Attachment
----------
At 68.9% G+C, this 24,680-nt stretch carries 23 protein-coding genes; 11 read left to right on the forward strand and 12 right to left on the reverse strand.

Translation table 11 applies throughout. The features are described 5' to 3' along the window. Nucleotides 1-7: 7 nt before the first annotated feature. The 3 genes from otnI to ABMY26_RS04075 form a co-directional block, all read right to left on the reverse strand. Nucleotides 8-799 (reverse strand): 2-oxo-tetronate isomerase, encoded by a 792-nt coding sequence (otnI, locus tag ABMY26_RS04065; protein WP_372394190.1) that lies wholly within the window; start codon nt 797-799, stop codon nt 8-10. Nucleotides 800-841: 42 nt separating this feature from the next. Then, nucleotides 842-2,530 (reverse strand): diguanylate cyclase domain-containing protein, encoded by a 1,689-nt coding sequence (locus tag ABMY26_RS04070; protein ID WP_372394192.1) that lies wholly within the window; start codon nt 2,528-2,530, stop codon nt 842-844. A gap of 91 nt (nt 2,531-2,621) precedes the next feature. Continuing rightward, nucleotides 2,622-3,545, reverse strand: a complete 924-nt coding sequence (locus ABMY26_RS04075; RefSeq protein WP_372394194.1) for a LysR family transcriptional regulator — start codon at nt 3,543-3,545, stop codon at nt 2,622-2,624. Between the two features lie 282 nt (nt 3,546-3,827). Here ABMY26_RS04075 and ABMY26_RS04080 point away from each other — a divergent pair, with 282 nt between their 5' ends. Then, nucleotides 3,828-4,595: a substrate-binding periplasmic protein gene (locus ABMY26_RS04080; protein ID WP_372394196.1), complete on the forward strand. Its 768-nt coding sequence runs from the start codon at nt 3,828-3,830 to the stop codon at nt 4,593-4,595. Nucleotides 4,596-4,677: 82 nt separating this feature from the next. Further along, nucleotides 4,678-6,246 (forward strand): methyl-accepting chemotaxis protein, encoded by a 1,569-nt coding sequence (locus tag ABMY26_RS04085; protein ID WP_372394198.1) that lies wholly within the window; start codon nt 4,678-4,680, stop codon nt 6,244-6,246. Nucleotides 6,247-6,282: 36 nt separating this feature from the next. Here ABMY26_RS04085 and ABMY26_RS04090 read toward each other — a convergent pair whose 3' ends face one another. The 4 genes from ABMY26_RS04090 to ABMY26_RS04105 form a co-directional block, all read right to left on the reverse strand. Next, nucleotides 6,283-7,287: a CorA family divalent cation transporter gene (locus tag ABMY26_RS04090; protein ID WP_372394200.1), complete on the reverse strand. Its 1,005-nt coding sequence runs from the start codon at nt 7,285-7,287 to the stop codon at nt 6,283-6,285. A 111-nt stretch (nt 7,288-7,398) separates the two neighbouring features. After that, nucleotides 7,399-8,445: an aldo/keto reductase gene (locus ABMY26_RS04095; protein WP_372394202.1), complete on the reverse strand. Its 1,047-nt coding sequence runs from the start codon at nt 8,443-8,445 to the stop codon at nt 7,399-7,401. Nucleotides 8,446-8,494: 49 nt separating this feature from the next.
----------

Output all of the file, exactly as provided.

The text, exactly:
At 68.9% G+C, this 24,680-nt stretch carries 23 protein-coding genes; 11 read left to right on the forward strand and 12 right to left on the reverse strand.

Translation table 11 applies throughout. The features are described 5' to 3' along the window. Nucleotides 1-7: 7 nt before the first annotated feature. The 3 genes from otnI to ABMY26_RS04075 form a co-directional block, all read right to left on the reverse strand. Nucleotides 8-799 (reverse strand): 2-oxo-tetronate isomerase, encoded by a 792-nt coding sequence (otnI, locus tag ABMY26_RS04065; protein WP_372394190.1) that lies wholly within the window; start codon nt 797-799, stop codon nt 8-10. Nucleotides 800-841: 42 nt separating this feature from the next. Then, nucleotides 842-2,530 (reverse strand): diguanylate cyclase domain-containing protein, encoded by a 1,689-nt coding sequence (locus tag ABMY26_RS04070; protein ID WP_372394192.1) that lies wholly within the window; start codon nt 2,528-2,530, stop codon nt 842-844. A gap of 91 nt (nt 2,531-2,621) precedes the next feature. Continuing rightward, nucleotides 2,622-3,545, reverse strand: a complete 924-nt coding sequence (locus ABMY26_RS04075; RefSeq protein WP_372394194.1) for a LysR family transcriptional regulator — start codon at nt 3,543-3,545, stop codon at nt 2,622-2,624. Between the two features lie 282 nt (nt 3,546-3,827). Here ABMY26_RS04075 and ABMY26_RS04080 point away from each other — a divergent pair, with 282 nt between their 5' ends. Then, nucleotides 3,828-4,595: a substrate-binding periplasmic protein gene (locus ABMY26_RS04080; protein ID WP_372394196.1), complete on the forward strand. Its 768-nt coding sequence runs from the start codon at nt 3,828-3,830 to the stop codon at nt 4,593-4,595. Nucleotides 4,596-4,677: 82 nt separating this feature from the next. Further along, nucleotides 4,678-6,246 (forward strand): methyl-accepting chemotaxis protein, encoded by a 1,569-nt coding sequence (locus tag ABMY26_RS04085; protein ID WP_372394198.1) that lies wholly within the window; start codon nt 4,678-4,680, stop codon nt 6,244-6,246. Nucleotides 6,247-6,282: 36 nt separating this feature from the next. Here ABMY26_RS04085 and ABMY26_RS04090 read toward each other — a convergent pair whose 3' ends face one another. The 4 genes from ABMY26_RS04090 to ABMY26_RS04105 form a co-directional block, all read right to left on the reverse strand. Next, nucleotides 6,283-7,287: a CorA family divalent cation transporter gene (locus tag ABMY26_RS04090; protein ID WP_372394200.1), complete on the reverse strand. Its 1,005-nt coding sequence runs from the start codon at nt 7,285-7,287 to the stop codon at nt 6,283-6,285. A 111-nt stretch (nt 7,288-7,398) separates the two neighbouring features. After that, nucleotides 7,399-8,445: an aldo/keto reductase gene (locus ABMY26_RS04095; protein WP_372394202.1), complete on the reverse strand. Its 1,047-nt coding sequence runs from the start codon at nt 8,443-8,445 to the stop codon at nt 7,399-7,401. Nucleotides 8,446-8,494: 49 nt separating this feature from the next.